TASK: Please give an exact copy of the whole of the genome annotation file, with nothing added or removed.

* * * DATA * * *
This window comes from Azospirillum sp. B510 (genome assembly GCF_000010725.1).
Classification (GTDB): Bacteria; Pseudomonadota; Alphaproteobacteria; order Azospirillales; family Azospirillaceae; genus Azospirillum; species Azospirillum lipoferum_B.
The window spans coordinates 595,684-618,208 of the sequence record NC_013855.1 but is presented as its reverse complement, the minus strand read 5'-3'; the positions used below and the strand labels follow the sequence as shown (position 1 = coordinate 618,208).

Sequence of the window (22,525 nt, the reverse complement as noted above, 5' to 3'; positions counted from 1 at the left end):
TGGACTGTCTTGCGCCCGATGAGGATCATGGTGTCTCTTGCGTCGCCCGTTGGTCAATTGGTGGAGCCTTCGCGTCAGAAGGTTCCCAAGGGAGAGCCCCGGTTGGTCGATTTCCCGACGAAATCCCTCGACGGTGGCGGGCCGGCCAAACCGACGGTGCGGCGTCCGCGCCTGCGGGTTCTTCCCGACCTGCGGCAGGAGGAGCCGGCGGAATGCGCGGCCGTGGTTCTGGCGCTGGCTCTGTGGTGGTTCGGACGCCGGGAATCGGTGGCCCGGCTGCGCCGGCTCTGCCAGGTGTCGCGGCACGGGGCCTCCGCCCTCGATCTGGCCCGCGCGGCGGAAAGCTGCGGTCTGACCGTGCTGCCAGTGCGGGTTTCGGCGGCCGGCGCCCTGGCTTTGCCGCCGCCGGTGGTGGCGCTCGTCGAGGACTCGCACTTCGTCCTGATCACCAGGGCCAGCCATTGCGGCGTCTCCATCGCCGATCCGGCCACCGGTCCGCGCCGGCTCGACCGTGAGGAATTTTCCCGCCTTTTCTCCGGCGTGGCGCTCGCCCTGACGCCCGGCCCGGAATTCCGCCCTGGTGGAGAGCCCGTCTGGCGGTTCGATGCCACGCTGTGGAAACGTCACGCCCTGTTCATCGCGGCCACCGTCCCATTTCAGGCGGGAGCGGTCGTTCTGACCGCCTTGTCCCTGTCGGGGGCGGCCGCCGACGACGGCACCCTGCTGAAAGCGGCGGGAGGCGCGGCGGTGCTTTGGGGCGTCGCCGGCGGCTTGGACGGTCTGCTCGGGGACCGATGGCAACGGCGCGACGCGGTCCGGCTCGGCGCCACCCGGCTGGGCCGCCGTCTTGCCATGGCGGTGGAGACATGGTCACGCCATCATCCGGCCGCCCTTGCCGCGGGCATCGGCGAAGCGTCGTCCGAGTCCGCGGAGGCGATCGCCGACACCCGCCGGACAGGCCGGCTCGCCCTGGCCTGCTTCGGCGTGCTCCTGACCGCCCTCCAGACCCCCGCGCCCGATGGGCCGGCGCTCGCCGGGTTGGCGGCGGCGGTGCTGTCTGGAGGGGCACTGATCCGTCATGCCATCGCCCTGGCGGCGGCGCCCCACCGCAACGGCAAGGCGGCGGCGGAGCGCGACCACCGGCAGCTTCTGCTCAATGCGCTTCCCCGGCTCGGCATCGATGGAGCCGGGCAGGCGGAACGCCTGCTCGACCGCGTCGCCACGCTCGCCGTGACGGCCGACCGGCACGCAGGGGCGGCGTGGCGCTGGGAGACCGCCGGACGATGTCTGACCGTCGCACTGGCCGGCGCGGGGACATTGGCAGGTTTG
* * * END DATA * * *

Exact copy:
This window comes from Azospirillum sp. B510 (genome assembly GCF_000010725.1).
Classification (GTDB): Bacteria; Pseudomonadota; Alphaproteobacteria; order Azospirillales; family Azospirillaceae; genus Azospirillum; species Azospirillum lipoferum_B.
The window spans coordinates 595,684-618,208 of the sequence record NC_013855.1 but is presented as its reverse complement, the minus strand read 5'-3'; the positions used below and the strand labels follow the sequence as shown (position 1 = coordinate 618,208).

Sequence of the window (22,525 nt, the reverse complement as noted above, 5' to 3'; positions counted from 1 at the left end):
TGGACTGTCTTGCGCCCGATGAGGATCATGGTGTCTCTTGCGTCGCCCGTTGGTCAATTGGTGGAGCCTTCGCGTCAGAAGGTTCCCAAGGGAGAGCCCCGGTTGGTCGATTTCCCGACGAAATCCCTCGACGGTGGCGGGCCGGCCAAACCGACGGTGCGGCGTCCGCGCCTGCGGGTTCTTCCCGACCTGCGGCAGGAGGAGCCGGCGGAATGCGCGGCCGTGGTTCTGGCGCTGGCTCTGTGGTGGTTCGGACGCCGGGAATCGGTGGCCCGGCTGCGCCGGCTCTGCCAGGTGTCGCGGCACGGGGCCTCCGCCCTCGATCTGGCCCGCGCGGCGGAAAGCTGCGGTCTGACCGTGCTGCCAGTGCGGGTTTCGGCGGCCGGCGCCCTGGCTTTGCCGCCGCCGGTGGTGGCGCTCGTCGAGGACTCGCACTTCGTCCTGATCACCAGGGCCAGCCATTGCGGCGTCTCCATCGCCGATCCGGCCACCGGTCCGCGCCGGCTCGACCGTGAGGAATTTTCCCGCCTTTTCTCCGGCGTGGCGCTCGCCCTGACGCCCGGCCCGGAATTCCGCCCTGGTGGAGAGCCCGTCTGGCGGTTCGATGCCACGCTGTGGAAACGTCACGCCCTGTTCATCGCGGCCACCGTCCCATTTCAGGCGGGAGCGGTCGTTCTGACCGCCTTGTCCCTGTCGGGGGCGGCCGCCGACGACGGCACCCTGCTGAAAGCGGCGGGAGGCGCGGCGGTGCTTTGGGGCGTCGCCGGCGGCTTGGACGGTCTGCTCGGGGACCGATGGCAACGGCGCGACGCGGTCCGGCTCGGCGCCACCCGGCTGGGCCGCCGTCTTGCCATGGCGGTGGAGACATGGTCACGCCATCATCCGGCCGCCCTTGCCGCGGGCATCGGCGAAGCGTCGTCCGAGTCCGCGGAGGCGATCGCCGACACCCGCCGGACAGGCCGGCTCGCCCTGGCCTGCTTCGGCGTGCTCCTGACCGCCCTCCAGACCCCCGCGCCCGATGGGCCGGCGCTCGCCGGGTTGGCGGCGGCGGTGCTGTCTGGAGGGGCACTGATCCGTCATGCCATCGCCCTGGCGGCGGCGCCCCACCGCAACGGCAAGGCGGCGGCGGAGCGCGACCACCGGCAGCTTCTGCTCAATGCGCTTCCCCGGCTCGGCATCGATGGAGCCGGGCAGGCGGAACGCCTGCTCGACCGCGTCGCCACGCTCGCCGTGACGGCCGACCGGCACGCAGGGGCGGCGTGGCGCTGGGAGACCGCCGGACGATGTCTGACCGTCGCACTGGCCGGCGCGGGGACATTGGCAGGTTTG